New ‘Star Wars’ ape species discovered in China


This video from India says about itself:

Conservation of the Eastern Hoolock Gibbon

6 June 2011

Now wouldn’t that call make just the perfect mobile ring tone?

In the jungles of Arunachal Pradesh‘s Mehao national park, Wilderness Films India sent a team to film the Hoolock Gibbon in its natural habitat.

The Hoolock gibbon or Uluk, belongs to the ape family. It is only found in the deciduous forests of China, Bangladesh, Myanmar and India. The average lifespan of these gibbons is thirty years in captivity. A male Hoolock Gibbon is recognized by his black fur and a white strip above his eyes while the female gibbon is recognized by her pale fur with shades of tan.

The gibbons move around by using their arms. They are mostly found in trees and rarely come onto the ground. Hoolock gibbons are primarily omnivorous and consume various types of plants, insects and birds’ eggs. The various activities of the gibbon during the day include feeding, resting, foraging, travelling with the rest of the troupe. They indulge in other activities such as calling for territorial behavior and play. Territories are defended through disputes usually led by the group’s adult male.

Intergroup encounters occur often and usually consist off vocalisation and counter vocalization with the males chasing one another. Grooming is often seen during the group’s social activities and it serves in the maintenance of social bonds. Mating usually occurs during the summer season with births during the winter.

Gestation occurs for around 6-8 months followed by the birth of an offspring. For the first two months, the infants cling on to their mother’s belly. The infant starts showing signs of independence at the age of 6-8 months. However, the bond is so strong between the mother and child that the infant continues to sleep with the mother until the birth of a new infant. The infants emigrate from their group when they become mature adults.

Out of all the gibbons, the Hoolocks have the most haunting call. The calls of these Gibbons are not sex-specific, a fact that differs them from all other species of gibbons. Calls are usually uttered during long call outs or duels and occur mainly in the morning. Once calling commences, call outs are often responded to by other hoolock gibbons throughout the forest. Functions of calling include the maintenance of the pair bond, mate attractions, defense, mate solicitation, territorial reinforcement and the maintenance of social ties.

Some of the proposed steps for conservation of the gibbons are: restoration of degraded landscapes, combining efforts made by the government industry, NGOs and communities in Northeast India. Increasing and nationalizing existing protected area network and protected area management. It is important to ensure the enforcement of these goals for the protection of this incredible species and to prevent them from disappearing from the surface of the earth.

This video was researched by Saurabh Bhatia of The Shri Ram School, Gurgaon, during a summer internship with WFIL, in May-June 2011.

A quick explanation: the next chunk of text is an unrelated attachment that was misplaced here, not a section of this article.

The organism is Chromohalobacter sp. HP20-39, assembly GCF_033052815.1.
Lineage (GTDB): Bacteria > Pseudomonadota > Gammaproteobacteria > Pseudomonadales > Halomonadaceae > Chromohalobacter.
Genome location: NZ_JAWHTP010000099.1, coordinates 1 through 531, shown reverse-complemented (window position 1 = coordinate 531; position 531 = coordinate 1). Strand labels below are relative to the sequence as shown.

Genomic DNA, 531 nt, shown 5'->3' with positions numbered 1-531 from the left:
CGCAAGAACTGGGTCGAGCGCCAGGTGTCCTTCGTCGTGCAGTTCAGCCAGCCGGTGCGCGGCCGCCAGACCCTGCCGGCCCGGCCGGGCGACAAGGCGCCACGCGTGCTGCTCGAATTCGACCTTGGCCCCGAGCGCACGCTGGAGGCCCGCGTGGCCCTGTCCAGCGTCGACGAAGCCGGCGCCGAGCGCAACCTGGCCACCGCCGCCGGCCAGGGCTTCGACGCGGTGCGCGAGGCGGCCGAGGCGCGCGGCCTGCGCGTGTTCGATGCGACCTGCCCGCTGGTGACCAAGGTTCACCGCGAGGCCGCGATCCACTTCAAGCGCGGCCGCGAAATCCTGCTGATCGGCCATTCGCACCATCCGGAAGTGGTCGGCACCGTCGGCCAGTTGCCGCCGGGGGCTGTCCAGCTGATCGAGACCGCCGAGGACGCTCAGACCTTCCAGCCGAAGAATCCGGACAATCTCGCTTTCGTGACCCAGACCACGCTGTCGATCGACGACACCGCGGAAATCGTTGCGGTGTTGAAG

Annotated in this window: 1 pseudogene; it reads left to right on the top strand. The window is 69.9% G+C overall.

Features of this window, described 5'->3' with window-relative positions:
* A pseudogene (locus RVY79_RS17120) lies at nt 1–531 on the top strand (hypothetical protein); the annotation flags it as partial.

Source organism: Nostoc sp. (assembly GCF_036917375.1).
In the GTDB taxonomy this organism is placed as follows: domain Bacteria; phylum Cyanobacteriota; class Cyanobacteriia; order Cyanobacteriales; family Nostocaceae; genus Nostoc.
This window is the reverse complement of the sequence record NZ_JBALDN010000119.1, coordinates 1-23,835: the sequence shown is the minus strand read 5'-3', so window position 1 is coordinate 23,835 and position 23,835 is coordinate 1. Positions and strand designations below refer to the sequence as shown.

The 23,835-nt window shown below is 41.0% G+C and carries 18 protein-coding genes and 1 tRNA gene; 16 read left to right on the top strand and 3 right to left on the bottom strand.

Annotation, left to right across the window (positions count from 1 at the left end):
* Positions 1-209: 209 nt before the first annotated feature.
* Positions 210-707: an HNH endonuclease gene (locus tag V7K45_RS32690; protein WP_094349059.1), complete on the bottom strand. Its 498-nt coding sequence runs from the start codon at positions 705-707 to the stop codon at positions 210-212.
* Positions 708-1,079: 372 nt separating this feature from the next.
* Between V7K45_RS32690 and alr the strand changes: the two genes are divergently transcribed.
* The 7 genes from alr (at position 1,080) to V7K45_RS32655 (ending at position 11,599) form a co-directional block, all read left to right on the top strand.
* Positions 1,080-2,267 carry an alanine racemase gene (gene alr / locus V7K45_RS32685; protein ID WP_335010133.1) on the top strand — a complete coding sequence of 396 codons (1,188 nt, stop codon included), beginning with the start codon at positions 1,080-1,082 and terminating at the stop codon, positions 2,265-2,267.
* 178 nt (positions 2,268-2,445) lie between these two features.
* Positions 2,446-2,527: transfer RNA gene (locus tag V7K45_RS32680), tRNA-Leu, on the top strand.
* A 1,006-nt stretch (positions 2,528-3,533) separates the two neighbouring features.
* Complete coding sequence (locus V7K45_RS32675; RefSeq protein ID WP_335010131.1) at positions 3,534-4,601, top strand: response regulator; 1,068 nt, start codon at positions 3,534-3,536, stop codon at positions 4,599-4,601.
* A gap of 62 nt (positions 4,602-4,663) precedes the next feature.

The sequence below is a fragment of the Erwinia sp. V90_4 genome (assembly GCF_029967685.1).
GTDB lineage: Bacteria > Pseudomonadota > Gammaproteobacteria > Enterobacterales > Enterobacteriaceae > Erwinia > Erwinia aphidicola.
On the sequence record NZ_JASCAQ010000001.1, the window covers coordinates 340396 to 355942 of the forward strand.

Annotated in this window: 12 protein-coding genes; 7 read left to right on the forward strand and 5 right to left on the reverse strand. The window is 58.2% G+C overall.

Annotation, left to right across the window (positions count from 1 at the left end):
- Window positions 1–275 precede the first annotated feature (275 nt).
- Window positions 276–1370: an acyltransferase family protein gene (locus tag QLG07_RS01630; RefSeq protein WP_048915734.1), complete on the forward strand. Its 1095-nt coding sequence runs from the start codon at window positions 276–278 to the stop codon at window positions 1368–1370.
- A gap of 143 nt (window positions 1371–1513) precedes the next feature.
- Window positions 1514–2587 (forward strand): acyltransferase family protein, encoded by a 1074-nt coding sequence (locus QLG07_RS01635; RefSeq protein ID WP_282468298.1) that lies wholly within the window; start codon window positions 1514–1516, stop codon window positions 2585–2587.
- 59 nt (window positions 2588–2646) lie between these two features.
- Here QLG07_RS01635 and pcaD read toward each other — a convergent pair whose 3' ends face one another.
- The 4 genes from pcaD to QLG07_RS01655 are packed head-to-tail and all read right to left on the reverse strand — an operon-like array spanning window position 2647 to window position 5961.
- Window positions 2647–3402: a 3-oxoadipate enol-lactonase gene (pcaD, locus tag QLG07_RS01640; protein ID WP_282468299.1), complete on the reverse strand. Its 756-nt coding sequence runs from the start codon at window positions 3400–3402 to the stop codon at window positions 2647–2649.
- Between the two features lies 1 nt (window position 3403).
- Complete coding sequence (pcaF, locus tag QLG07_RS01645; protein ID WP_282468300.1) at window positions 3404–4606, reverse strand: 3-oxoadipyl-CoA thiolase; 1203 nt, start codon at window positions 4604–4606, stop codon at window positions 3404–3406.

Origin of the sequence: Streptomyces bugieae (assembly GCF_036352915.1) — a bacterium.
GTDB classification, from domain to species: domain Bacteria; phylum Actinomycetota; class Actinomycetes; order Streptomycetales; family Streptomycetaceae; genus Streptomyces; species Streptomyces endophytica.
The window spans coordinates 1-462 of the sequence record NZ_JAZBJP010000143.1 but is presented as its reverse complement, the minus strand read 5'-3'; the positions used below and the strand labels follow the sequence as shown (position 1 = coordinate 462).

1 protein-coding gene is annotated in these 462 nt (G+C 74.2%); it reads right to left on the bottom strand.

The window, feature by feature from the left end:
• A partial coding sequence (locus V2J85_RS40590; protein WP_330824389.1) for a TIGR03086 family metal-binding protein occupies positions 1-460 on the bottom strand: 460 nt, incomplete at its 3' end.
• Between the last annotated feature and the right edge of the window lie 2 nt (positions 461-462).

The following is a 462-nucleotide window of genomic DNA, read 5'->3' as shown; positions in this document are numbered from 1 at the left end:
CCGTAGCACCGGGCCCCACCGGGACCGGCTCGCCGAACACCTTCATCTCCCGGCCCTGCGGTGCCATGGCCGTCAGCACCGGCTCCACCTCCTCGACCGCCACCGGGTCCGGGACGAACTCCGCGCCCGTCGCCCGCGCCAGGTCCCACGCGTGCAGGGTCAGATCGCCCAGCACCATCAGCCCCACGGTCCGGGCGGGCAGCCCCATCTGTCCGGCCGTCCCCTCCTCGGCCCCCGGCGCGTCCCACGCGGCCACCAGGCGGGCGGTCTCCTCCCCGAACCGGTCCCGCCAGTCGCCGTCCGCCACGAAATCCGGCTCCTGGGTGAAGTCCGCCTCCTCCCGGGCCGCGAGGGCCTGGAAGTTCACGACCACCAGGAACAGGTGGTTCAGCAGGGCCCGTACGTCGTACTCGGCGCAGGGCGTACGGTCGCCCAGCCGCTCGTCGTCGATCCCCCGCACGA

From the BBC:

‘Star Wars gibbon’ is new primate species

By Rebecca Morelle, Science Correspondent, BBC News

4 hours ago

A gibbon living in the tropical forests of south west China is a new species of primate, scientists have concluded.

The animal has been studied for some time, but new research confirms it is different from all other gibbons.

It has been named the Skywalker hoolock gibbon – partly because the Chinese characters of its scientific name mean “Heaven’s movement” but also because the scientists are fans of Star Wars.

The study is published in the American Journal of Primatology.

Dr Sam Turvey, from the Zoological Society of London, who was part of the team studying the apes, told BBC News: “In this area, so many species have declined or gone extinct because of habitat loss, hunting and general human overpopulation.

“So it’s an absolute privilege to see something as special and as rare as a gibbon in a canopy in a Chinese rainforest, and especially when it turns out that the gibbons are actually a new species previously unrecognised by science.”

Hoolock gibbons are found in Bangladesh, India, China and Myanmar. They spend most of their time living in the treetops, swinging through the forests with their forelimbs, rarely spending any time on the ground.

But the research team – led by Fan Peng-Fei from Sun Yat-sen University in China – started to suspect that the animals they were studying in China’s Yunnan Province were unusual.

All hoolock gibbons have white eyebrows and some have white beards – but the Chinese primates’ markings differed in appearance.

Their songs, which they use to bond with other gibbons and to mark out their territory, also had an unusual ring.

So the team carried out a full physical and genetic comparison with other gibbons, which confirmed that the primates were indeed a different species.

They have been given the scientific name of Hoolock tianxing – but their common name is now the Skywalker hoolock gibbon, thanks to the scientists’ taste in films.

Dr Turvey said the team had been studying the animals in the Gaoligongshan nature reserve, but it was not easy.

“It’s difficult to get into the reserve. You have to hike up to above 2,500m to find the gibbons. That’s where the good quality forest usually starts – everywhere below there has been logged.